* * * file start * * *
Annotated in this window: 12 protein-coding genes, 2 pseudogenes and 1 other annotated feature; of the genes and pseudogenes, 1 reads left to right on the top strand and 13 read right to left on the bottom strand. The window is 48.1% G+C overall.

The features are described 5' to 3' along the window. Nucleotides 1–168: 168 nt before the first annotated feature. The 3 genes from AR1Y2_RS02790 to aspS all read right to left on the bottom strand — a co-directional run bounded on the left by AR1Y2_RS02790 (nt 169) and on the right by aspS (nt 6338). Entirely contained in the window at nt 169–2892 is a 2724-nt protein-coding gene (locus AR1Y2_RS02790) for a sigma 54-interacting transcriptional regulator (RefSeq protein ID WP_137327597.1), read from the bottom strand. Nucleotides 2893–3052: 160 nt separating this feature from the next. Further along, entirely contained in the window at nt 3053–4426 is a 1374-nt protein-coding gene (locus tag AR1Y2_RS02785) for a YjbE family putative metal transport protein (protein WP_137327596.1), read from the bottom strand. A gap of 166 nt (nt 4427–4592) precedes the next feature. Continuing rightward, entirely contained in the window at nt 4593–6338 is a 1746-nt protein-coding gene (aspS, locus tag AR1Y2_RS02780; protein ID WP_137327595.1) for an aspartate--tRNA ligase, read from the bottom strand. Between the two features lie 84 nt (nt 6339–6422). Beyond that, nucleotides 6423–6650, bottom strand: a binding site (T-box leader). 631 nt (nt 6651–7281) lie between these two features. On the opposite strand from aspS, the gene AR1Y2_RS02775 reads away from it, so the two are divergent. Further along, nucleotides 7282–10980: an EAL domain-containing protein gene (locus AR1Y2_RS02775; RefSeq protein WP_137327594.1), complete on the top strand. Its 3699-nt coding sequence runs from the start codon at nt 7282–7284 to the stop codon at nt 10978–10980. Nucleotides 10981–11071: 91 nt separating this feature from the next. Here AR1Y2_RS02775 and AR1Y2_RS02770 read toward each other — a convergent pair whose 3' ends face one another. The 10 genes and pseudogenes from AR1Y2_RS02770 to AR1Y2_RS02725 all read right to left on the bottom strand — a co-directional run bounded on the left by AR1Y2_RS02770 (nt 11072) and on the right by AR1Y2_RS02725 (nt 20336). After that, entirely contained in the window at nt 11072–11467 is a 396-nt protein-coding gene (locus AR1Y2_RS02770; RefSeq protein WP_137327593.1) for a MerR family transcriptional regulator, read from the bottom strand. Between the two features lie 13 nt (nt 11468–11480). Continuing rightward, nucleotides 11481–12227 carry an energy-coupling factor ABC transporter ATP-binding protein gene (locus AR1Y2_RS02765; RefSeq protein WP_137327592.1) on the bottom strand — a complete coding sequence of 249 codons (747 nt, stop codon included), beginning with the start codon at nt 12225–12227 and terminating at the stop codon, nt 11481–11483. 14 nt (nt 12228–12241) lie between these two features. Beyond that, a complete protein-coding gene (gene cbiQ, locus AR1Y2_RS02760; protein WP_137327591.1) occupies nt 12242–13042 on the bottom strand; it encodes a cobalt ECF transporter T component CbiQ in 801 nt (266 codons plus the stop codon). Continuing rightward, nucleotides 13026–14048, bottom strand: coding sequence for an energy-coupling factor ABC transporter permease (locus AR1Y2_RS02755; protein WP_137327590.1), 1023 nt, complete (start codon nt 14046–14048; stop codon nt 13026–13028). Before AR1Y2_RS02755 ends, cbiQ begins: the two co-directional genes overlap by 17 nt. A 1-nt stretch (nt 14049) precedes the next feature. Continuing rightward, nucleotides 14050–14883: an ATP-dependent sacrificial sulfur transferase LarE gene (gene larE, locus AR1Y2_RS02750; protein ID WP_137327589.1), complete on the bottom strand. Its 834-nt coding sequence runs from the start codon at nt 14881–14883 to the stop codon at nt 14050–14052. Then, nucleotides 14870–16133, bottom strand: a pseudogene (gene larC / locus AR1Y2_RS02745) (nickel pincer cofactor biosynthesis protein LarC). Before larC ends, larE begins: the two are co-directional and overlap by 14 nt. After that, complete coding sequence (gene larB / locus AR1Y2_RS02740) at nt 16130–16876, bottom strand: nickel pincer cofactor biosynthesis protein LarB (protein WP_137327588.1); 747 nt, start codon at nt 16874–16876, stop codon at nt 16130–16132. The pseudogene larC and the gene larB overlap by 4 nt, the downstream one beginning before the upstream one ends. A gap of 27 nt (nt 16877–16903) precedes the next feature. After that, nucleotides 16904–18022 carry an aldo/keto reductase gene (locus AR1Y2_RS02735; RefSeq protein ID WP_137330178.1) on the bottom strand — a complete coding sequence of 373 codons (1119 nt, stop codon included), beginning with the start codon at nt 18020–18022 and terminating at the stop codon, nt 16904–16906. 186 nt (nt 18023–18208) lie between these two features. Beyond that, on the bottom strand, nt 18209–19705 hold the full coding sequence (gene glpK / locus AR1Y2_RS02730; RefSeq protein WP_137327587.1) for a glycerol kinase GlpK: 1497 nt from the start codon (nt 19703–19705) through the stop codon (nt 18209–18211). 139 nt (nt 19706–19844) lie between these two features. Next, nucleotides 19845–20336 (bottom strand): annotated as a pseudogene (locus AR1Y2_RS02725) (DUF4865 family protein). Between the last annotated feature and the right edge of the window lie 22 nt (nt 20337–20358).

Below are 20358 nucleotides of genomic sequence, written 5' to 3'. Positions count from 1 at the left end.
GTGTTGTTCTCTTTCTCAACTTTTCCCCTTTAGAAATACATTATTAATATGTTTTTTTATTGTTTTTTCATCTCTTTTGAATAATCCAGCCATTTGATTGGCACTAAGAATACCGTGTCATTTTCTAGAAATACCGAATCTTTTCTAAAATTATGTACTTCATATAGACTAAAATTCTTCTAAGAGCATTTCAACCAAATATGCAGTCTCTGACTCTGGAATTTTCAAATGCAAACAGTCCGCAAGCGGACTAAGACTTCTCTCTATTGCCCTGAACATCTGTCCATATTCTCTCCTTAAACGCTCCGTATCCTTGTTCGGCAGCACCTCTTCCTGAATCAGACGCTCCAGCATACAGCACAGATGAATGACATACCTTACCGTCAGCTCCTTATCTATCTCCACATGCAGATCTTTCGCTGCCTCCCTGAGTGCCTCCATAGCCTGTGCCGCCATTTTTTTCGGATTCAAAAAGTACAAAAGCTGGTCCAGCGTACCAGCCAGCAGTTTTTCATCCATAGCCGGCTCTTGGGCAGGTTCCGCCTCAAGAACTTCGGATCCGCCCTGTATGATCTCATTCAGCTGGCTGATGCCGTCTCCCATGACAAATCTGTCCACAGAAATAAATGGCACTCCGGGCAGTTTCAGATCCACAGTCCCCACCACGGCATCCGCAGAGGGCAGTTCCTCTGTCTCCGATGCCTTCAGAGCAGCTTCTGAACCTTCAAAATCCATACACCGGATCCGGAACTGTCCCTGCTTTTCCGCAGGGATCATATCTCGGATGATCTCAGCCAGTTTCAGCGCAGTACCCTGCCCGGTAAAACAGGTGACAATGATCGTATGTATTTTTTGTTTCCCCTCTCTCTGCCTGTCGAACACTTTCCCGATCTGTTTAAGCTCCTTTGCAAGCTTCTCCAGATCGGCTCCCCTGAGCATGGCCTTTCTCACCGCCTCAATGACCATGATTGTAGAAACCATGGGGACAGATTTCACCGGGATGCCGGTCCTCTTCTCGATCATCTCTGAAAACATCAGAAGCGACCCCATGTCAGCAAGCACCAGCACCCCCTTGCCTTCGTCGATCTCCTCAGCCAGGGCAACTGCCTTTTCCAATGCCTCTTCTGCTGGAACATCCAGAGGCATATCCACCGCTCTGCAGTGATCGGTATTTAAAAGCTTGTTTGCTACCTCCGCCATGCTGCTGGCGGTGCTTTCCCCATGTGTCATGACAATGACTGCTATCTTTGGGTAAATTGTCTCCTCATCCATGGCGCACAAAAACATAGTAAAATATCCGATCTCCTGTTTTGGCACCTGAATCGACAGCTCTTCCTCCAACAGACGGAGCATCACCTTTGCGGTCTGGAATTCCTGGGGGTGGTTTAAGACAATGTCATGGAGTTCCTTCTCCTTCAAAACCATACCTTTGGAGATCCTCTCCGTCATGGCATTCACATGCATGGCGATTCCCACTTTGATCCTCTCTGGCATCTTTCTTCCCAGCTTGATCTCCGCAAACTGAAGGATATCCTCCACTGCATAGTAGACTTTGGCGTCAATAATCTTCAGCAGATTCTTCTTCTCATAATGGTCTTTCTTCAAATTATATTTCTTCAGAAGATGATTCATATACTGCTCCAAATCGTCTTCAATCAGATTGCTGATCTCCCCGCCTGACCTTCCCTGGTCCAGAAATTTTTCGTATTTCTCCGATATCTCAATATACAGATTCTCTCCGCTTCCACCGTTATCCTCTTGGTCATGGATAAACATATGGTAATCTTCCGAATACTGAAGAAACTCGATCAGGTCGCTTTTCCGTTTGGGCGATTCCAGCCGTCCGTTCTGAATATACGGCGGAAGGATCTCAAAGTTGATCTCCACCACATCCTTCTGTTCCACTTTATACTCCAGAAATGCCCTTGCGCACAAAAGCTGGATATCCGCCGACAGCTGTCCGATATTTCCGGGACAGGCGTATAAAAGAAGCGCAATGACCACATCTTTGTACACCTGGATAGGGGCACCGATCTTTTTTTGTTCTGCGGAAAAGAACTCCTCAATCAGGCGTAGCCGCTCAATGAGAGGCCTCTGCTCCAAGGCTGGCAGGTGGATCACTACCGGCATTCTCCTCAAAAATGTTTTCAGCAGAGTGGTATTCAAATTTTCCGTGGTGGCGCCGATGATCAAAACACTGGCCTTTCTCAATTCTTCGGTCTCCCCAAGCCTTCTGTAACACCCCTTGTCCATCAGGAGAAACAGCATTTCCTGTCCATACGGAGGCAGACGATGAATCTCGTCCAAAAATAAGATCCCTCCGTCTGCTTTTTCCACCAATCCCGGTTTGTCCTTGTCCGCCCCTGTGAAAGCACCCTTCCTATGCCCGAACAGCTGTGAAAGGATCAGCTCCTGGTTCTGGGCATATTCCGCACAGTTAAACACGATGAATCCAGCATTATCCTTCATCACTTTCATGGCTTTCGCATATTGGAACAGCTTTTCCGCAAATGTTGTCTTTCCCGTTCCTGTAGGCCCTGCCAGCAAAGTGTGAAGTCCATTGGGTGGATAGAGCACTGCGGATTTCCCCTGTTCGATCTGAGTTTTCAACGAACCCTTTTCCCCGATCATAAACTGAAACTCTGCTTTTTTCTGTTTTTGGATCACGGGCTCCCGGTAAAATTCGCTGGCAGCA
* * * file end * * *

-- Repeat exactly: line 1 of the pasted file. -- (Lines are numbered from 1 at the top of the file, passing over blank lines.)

Annotated in this window: 12 protein-coding genes, 2 pseudogenes and 1 other annotated feature; of the genes and pseudogenes, 1 reads left to right on the top strand and 13 read right to left on the bottom strand. The window is 48.1% G+C overall.